Accounting for financing arrangements that possess characteristics of both debt and equity has evolved into a complex maze that can be difficult to navigate. As credit markets have tightened, companies are finding themselves seeking prospective investors that prefer to hold financial instruments with elements of both equity upside and creditor protection. This is often achieved through the issuance of a structured convertible security.
The embedded features and rights within these convertible securities can present difficulties in determining the appropriate classification (i.e., debt or equity), assessing the potential earnings volatility resulting from embedded derivatives that may require separate accounting, understanding the potential impact on earnings per share, and a mix of other accounting and financial reporting complexities.
The accounting and financial reporting complexities may be driven from a combination of embedded rights within “hybrid” securities such as: conversion options, redemption features, mandatory conversion features, increasing rate dividends, call features, price protection features (e.g., down-round provisions), beneficial conversion features, make-whole provisions, and registration rights agreements – amongst others.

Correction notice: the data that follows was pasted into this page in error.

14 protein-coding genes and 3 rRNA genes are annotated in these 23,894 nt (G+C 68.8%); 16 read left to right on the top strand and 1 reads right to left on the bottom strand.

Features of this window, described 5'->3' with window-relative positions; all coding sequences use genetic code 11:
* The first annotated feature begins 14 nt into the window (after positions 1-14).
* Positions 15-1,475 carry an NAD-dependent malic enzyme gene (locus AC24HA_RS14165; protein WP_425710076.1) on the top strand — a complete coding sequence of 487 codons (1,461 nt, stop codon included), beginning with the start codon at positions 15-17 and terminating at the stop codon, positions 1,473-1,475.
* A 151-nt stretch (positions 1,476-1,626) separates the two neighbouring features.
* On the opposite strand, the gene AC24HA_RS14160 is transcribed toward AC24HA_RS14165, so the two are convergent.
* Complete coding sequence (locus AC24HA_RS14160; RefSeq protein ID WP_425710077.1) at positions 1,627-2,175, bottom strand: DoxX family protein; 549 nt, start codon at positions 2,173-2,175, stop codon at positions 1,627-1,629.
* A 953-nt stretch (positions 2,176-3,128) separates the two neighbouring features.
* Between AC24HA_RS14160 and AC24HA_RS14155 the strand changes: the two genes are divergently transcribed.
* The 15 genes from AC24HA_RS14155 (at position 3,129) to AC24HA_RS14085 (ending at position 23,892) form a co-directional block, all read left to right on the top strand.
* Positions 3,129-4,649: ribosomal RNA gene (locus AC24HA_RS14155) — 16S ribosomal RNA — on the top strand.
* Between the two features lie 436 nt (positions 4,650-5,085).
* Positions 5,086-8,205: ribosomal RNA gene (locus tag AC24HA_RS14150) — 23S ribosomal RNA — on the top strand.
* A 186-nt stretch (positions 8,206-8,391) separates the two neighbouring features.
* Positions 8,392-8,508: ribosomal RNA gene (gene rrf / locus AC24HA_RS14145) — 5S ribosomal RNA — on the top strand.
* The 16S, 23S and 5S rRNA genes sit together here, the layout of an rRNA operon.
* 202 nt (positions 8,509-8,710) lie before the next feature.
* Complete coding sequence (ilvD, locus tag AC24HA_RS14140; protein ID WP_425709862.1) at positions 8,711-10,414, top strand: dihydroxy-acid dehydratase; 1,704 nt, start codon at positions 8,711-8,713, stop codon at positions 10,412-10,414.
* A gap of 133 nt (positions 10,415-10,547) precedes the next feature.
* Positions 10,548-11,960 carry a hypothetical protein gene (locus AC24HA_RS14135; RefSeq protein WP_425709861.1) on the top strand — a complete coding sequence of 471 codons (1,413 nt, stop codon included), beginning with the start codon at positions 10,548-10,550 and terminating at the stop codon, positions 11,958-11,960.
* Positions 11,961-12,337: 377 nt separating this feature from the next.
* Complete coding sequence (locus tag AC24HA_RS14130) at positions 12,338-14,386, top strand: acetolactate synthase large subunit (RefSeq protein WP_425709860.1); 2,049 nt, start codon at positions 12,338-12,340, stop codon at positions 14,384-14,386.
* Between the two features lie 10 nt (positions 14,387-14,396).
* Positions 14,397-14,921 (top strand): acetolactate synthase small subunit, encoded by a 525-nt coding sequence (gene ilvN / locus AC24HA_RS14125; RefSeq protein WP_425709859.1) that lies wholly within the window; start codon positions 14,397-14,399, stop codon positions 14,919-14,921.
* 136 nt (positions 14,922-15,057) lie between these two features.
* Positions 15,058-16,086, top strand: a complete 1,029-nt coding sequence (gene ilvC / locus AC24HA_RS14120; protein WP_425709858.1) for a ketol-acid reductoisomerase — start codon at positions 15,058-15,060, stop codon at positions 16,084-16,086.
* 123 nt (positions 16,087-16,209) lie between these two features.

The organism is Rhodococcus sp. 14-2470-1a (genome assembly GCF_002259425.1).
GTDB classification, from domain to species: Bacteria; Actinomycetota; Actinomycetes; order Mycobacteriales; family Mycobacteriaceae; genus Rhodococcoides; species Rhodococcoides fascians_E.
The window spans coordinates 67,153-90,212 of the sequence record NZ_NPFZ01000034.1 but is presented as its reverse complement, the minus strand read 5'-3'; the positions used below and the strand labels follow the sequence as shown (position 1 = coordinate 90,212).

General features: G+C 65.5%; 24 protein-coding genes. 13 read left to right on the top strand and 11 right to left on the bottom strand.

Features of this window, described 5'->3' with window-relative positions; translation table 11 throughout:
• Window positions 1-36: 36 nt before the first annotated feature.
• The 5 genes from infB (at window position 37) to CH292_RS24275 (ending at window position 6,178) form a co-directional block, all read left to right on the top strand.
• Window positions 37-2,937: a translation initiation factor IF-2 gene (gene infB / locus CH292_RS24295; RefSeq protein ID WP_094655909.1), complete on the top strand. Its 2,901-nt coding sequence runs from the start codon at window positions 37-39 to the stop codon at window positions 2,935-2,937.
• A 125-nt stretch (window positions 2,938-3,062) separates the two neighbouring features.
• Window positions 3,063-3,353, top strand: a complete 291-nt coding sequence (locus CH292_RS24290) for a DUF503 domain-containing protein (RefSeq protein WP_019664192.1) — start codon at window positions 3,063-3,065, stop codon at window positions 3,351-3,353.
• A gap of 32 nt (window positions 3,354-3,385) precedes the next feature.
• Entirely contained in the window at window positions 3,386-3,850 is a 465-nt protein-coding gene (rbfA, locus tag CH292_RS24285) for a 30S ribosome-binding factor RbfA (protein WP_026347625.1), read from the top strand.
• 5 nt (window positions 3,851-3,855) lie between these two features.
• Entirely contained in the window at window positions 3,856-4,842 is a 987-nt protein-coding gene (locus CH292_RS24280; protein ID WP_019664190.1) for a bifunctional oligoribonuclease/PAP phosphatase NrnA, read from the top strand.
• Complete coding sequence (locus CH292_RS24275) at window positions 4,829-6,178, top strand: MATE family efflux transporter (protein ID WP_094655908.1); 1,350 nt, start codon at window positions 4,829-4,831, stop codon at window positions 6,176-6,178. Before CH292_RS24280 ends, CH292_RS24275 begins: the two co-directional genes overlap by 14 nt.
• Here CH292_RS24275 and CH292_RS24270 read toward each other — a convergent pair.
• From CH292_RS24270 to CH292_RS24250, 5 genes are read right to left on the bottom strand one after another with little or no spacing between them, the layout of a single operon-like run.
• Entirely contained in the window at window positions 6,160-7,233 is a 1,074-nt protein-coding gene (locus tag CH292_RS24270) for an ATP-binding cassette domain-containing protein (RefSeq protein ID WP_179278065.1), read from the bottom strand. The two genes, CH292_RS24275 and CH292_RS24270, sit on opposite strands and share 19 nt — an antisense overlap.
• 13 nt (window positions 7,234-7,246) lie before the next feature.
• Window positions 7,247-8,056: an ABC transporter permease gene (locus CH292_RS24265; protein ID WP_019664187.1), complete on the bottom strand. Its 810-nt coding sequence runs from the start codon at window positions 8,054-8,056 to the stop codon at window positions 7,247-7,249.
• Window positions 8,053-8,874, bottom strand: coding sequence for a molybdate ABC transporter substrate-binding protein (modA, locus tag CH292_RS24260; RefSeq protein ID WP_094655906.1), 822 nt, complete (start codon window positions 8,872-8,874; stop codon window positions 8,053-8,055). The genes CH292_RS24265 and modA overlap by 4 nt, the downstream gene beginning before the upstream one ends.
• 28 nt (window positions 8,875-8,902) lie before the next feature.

Prospective issuers of convertible securities should be cognizant that slight differences in the terms can drastically alter the accounting, which may have a significant impact on financial statements. Whether it is managing leverage, reducing future interest expense, or seeking financing that may be less dilutive to earnings per share, it is important to be in front of the potential accounting issues when contemplating the issuance of a convertible security.
Impacts to companies:
What companies should do:
As the accounting for complex debt/equity financing continues to evolve, it is important to keep ahead of the issues through: